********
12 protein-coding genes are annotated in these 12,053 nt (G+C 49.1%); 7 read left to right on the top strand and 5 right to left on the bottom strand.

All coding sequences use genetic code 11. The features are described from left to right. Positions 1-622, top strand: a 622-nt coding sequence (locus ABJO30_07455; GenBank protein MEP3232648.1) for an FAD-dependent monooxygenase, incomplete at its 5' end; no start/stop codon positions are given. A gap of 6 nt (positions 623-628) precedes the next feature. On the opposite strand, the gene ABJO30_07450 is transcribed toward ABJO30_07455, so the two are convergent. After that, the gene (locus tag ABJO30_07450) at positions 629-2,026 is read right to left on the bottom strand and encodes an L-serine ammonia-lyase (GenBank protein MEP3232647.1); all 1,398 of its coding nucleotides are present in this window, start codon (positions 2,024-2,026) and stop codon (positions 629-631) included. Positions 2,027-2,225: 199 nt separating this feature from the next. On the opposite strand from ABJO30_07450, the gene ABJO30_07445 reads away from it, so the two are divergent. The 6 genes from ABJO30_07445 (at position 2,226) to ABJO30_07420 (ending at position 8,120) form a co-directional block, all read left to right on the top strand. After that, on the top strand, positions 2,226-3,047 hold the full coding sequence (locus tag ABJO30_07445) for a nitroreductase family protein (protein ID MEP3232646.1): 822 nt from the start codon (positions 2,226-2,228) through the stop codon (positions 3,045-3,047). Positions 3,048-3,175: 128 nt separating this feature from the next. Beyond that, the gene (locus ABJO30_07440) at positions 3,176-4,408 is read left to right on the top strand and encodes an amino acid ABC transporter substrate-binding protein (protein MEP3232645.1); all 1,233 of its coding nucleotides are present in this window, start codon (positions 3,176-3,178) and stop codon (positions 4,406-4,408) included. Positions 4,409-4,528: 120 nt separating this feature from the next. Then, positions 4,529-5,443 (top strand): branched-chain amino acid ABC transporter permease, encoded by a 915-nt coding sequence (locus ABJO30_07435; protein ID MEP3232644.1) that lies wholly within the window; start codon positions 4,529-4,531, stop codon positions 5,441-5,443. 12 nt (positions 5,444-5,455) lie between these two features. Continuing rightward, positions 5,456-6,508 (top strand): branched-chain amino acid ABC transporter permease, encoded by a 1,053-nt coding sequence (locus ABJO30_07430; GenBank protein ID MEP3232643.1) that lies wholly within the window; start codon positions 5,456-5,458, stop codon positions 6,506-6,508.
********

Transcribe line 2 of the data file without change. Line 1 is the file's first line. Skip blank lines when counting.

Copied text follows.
All coding sequences use genetic code 11. The features are described from left to right. Positions 1-622, top strand: a 622-nt coding sequence (locus ABJO30_07455; GenBank protein MEP3232648.1) for an FAD-dependent monooxygenase, incomplete at its 5' end; no start/stop codon positions are given. A gap of 6 nt (positions 623-628) precedes the next feature. On the opposite strand, the gene ABJO30_07450 is transcribed toward ABJO30_07455, so the two are convergent. After that, the gene (locus tag ABJO30_07450) at positions 629-2,026 is read right to left on the bottom strand and encodes an L-serine ammonia-lyase (GenBank protein MEP3232647.1); all 1,398 of its coding nucleotides are present in this window, start codon (positions 2,024-2,026) and stop codon (positions 629-631) included. Positions 2,027-2,225: 199 nt separating this feature from the next. On the opposite strand from ABJO30_07450, the gene ABJO30_07445 reads away from it, so the two are divergent. The 6 genes from ABJO30_07445 (at position 2,226) to ABJO30_07420 (ending at position 8,120) form a co-directional block, all read left to right on the top strand. After that, on the top strand, positions 2,226-3,047 hold the full coding sequence (locus tag ABJO30_07445) for a nitroreductase family protein (protein ID MEP3232646.1): 822 nt from the start codon (positions 2,226-2,228) through the stop codon (positions 3,045-3,047). Positions 3,048-3,175: 128 nt separating this feature from the next. Beyond that, the gene (locus ABJO30_07440) at positions 3,176-4,408 is read left to right on the top strand and encodes an amino acid ABC transporter substrate-binding protein (protein MEP3232645.1); all 1,233 of its coding nucleotides are present in this window, start codon (positions 3,176-3,178) and stop codon (positions 4,406-4,408) included. Positions 4,409-4,528: 120 nt separating this feature from the next. Then, positions 4,529-5,443 (top strand): branched-chain amino acid ABC transporter permease, encoded by a 915-nt coding sequence (locus ABJO30_07435; protein ID MEP3232644.1) that lies wholly within the window; start codon positions 4,529-4,531, stop codon positions 5,441-5,443. 12 nt (positions 5,444-5,455) lie between these two features. Continuing rightward, positions 5,456-6,508 (top strand): branched-chain amino acid ABC transporter permease, encoded by a 1,053-nt coding sequence (locus ABJO30_07430; GenBank protein ID MEP3232643.1) that lies wholly within the window; start codon positions 5,456-5,458, stop codon positions 6,506-6,508.